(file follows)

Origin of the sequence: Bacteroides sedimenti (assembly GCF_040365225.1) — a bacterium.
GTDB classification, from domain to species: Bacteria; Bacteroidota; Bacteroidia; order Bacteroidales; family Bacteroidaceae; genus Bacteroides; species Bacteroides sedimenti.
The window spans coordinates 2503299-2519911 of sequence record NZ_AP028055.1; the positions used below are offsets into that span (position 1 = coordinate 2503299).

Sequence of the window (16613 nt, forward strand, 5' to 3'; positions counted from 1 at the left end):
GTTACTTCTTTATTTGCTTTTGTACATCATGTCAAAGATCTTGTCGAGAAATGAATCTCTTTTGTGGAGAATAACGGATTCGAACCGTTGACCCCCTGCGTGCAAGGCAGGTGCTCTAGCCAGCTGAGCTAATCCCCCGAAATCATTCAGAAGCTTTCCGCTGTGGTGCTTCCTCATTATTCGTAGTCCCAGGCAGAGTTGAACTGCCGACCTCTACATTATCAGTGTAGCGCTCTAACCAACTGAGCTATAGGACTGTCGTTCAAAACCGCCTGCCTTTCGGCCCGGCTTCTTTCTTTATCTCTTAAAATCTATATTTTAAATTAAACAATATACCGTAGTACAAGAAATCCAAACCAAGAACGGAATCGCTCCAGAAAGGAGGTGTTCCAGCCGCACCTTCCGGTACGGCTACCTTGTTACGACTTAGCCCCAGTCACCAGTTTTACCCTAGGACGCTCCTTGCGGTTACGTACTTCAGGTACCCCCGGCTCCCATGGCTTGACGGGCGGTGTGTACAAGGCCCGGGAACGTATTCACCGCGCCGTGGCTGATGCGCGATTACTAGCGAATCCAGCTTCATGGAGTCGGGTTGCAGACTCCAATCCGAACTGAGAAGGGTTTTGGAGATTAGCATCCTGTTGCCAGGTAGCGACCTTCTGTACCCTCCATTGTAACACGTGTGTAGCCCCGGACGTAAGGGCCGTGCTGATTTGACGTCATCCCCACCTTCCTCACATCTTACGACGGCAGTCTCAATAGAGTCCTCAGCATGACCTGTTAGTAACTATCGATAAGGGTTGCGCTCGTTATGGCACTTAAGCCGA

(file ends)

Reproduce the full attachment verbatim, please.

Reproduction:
Origin of the sequence: Bacteroides sedimenti (assembly GCF_040365225.1) — a bacterium.
GTDB classification, from domain to species: Bacteria; Bacteroidota; Bacteroidia; order Bacteroidales; family Bacteroidaceae; genus Bacteroides; species Bacteroides sedimenti.
The window spans coordinates 2503299-2519911 of sequence record NZ_AP028055.1; the positions used below are offsets into that span (position 1 = coordinate 2503299).

Sequence of the window (16613 nt, forward strand, 5' to 3'; positions counted from 1 at the left end):
GTTACTTCTTTATTTGCTTTTGTACATCATGTCAAAGATCTTGTCGAGAAATGAATCTCTTTTGTGGAGAATAACGGATTCGAACCGTTGACCCCCTGCGTGCAAGGCAGGTGCTCTAGCCAGCTGAGCTAATCCCCCGAAATCATTCAGAAGCTTTCCGCTGTGGTGCTTCCTCATTATTCGTAGTCCCAGGCAGAGTTGAACTGCCGACCTCTACATTATCAGTGTAGCGCTCTAACCAACTGAGCTATAGGACTGTCGTTCAAAACCGCCTGCCTTTCGGCCCGGCTTCTTTCTTTATCTCTTAAAATCTATATTTTAAATTAAACAATATACCGTAGTACAAGAAATCCAAACCAAGAACGGAATCGCTCCAGAAAGGAGGTGTTCCAGCCGCACCTTCCGGTACGGCTACCTTGTTACGACTTAGCCCCAGTCACCAGTTTTACCCTAGGACGCTCCTTGCGGTTACGTACTTCAGGTACCCCCGGCTCCCATGGCTTGACGGGCGGTGTGTACAAGGCCCGGGAACGTATTCACCGCGCCGTGGCTGATGCGCGATTACTAGCGAATCCAGCTTCATGGAGTCGGGTTGCAGACTCCAATCCGAACTGAGAAGGGTTTTGGAGATTAGCATCCTGTTGCCAGGTAGCGACCTTCTGTACCCTCCATTGTAACACGTGTGTAGCCCCGGACGTAAGGGCCGTGCTGATTTGACGTCATCCCCACCTTCCTCACATCTTACGACGGCAGTCTCAATAGAGTCCTCAGCATGACCTGTTAGTAACTATCGATAAGGGTTGCGCTCGTTATGGCACTTAAGCCGA